A once in a lifetime event is just around the corner: King Charles III’s Coronation on Saturday 6 May 2023. There’s plenty going on across the country in celebration, from special menus at restaurants to brand-new bits of memorabilia. How better – and how British – to celebrate than by hosting a street party? Here we round up how exactly to throw a Coronation street party, with tips and tricks from the experts.
How To Throw A Coronation Street Party
1. Get Permission
‘If you’re planning a Coronation street party, then you will need permission from your local council,’ says Sarah Allsop, creative manager at Party Delights. ‘This will allow you to have a section of your street closed to traffic for the day. If you want to hold your party on external private land or green space, then you’ll need the go ahead from the landowner, so find out who needs to give consent before you start your planning.’
2. Invite Your Guests
‘Knowing who is attending your Coronation street party from the outset is key, so you can plan accordingly,’ Sarah says. ‘Start drawing up your guestlist early to get ideas of numbers for space, how much food and drink you need, and what entertainment you’d like for adults and children.
‘With the Coronation weekend only a few months away, get those invites out now so guests have plenty of notice and make sure to set a date for them to RSVP,’ says Sarah.
‘Get to know your neighbours!’ adds luxury wedding planner, Alice Wilkes. ‘There is something so lovely about a community event and making the most of getting to know people in your community. Make sure to invite everyone on your street in advance so people can plan ahead for the celebrations.’
3. Pick A Theme
Kitsch or chic? ‘If you really want to make a patriotic statement at your Coronation party, ask your guests to come in fancy dress,’ says Sarah. ‘Families can come dressed to impress or really get into the theme with matching costumes or dressed as their favourite royal. Masks, wigs and tiaras are also a fun and easy way to add an element of fancy dress to the party.’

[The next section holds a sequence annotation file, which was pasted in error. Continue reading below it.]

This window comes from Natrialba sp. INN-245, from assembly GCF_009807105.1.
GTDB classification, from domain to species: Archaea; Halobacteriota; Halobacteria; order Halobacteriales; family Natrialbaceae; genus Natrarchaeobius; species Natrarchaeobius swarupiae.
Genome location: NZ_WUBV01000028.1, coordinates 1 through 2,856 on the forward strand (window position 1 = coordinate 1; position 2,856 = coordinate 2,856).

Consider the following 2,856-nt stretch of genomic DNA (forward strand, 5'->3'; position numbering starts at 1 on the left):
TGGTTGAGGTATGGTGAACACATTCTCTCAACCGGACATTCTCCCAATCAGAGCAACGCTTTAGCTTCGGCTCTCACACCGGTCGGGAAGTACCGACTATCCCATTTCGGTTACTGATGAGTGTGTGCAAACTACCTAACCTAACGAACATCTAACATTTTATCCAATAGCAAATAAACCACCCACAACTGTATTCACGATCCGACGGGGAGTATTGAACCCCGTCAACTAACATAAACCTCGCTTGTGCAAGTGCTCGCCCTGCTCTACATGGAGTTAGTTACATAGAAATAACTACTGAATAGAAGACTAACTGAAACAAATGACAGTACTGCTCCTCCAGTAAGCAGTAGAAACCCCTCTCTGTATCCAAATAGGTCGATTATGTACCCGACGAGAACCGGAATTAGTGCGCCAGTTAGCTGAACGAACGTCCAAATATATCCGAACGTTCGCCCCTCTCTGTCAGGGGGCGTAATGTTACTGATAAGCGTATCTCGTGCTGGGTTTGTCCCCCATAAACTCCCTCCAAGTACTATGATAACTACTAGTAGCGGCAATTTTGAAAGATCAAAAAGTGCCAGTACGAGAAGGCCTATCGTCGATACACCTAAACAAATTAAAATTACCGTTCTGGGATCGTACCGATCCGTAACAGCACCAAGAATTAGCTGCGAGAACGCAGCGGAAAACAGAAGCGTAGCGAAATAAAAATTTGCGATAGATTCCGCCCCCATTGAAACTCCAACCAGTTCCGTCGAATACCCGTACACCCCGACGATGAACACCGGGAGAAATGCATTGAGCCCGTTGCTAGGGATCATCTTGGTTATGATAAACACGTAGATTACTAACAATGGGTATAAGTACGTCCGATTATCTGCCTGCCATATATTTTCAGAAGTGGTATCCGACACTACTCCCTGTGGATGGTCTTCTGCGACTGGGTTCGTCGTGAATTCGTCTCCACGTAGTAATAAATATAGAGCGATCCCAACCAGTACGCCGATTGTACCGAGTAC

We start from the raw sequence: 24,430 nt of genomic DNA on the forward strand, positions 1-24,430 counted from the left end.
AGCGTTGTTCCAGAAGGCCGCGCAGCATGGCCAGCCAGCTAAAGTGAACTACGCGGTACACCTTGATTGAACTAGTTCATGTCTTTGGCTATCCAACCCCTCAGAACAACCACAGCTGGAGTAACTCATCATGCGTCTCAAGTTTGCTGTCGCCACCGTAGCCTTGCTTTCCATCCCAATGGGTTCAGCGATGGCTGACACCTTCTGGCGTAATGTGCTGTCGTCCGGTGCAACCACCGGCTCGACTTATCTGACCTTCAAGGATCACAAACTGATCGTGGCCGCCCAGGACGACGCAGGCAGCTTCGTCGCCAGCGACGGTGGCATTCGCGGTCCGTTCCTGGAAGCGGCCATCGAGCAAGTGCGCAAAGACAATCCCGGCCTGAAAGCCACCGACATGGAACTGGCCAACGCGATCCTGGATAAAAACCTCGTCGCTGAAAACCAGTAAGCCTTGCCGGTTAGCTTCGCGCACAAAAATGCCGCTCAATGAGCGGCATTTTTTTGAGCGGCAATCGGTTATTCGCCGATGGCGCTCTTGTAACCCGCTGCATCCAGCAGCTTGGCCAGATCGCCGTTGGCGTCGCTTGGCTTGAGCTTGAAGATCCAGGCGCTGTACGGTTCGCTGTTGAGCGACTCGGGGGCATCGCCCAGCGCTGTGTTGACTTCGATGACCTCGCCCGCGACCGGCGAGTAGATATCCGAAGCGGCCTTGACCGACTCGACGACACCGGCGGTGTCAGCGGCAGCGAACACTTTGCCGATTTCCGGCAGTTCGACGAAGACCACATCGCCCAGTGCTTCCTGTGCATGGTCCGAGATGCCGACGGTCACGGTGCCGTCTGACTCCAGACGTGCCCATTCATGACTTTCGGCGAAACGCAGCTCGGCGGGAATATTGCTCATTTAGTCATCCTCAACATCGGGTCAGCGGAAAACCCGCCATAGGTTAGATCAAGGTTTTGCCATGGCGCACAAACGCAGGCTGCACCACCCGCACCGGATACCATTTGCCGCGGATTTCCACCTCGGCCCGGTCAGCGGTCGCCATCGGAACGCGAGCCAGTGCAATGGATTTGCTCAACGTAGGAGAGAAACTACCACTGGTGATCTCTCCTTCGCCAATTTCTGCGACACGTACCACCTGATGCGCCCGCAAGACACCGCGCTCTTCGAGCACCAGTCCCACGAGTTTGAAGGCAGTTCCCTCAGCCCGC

4. Plan Your Menu
‘Once you’re sorted on numbers, you can decide on your food selection,’ says Sarah. ‘An afternoon tea style menu is the traditional go-to for a garden or street party, and fitting for such a special occasion.’
Luckily, it doesn’t have to all be up to you. ‘If you are throwing a Coronation street party, ask each of your neighbours to bring something for a shared table,’ Sarah suggests. ‘Traditional go-to items are sandwiches, cakes and scones, but you might want to have some hot options on hand, too, especially if your party lasts into the evening.’
‘This also means dietries can be taken care of easily and all cultures can be included,’ adds Alice Wilkes. If you do ask guests to bring food, though, keep sustainability in mind: ‘Think about reducing waste by asking guest to not bring single-use items and opt for more planet friendly alternatives that are recyclable,’ says Alice.
5. Design Some Drinks
Ensure you have a few drink options on hand, covering all alcoholic, non-alcoholic and child-friendly options. ‘If you are hosting a garden party, why not create your own special royal cocktail for the day?’ asks Sarah. ‘It’s as easy as blending a few extra ingredients with any clear spirit and mixer or glass of fizz.
‘Try adding a dash of raspberry syrup to give a vibrant red colour, top with fresh blueberries and raspberries, and add a crown glass decoration for the perfect finishing touch!’ says Sarah.
For some exciting Coronation specials, we asked Anjali Douglas, Wine Educator at the Wine & Spirit Education Trust, for her picks:
White Port & Tonic: Think port should only be reserved for a Christmas cheese board? Think again! Mixing your favourite tonic with this lesser known (but no less delicious) white version of port is the perfect bank holiday apero. Try it if you’re a fan of a classic G&T.
Moscato d’Asti: This sweet and fruity fizz punches well above its often excellent value price tag. Perfect for sipping alongside both sweet and savoury food, whether it’s sausage rolls, scones with cream and jam or cupcakes, this fruity fizz has you covered.
Iced Tea: Iced tea can make for a refreshing and beautifully balanced drink if you’d like to keep it alcohol free. Try using an aromatic tea like Earl Grey, brew a hot cup and let it cool down. Then add some simple sugar syrup to taste. If you’d like to make a hard version, add a shot of scotch whisky – rumoured to be the King’s favourite. Drink over ice and sliced lemons and oranges, ideally out of a teacup.
6. Plan Your Table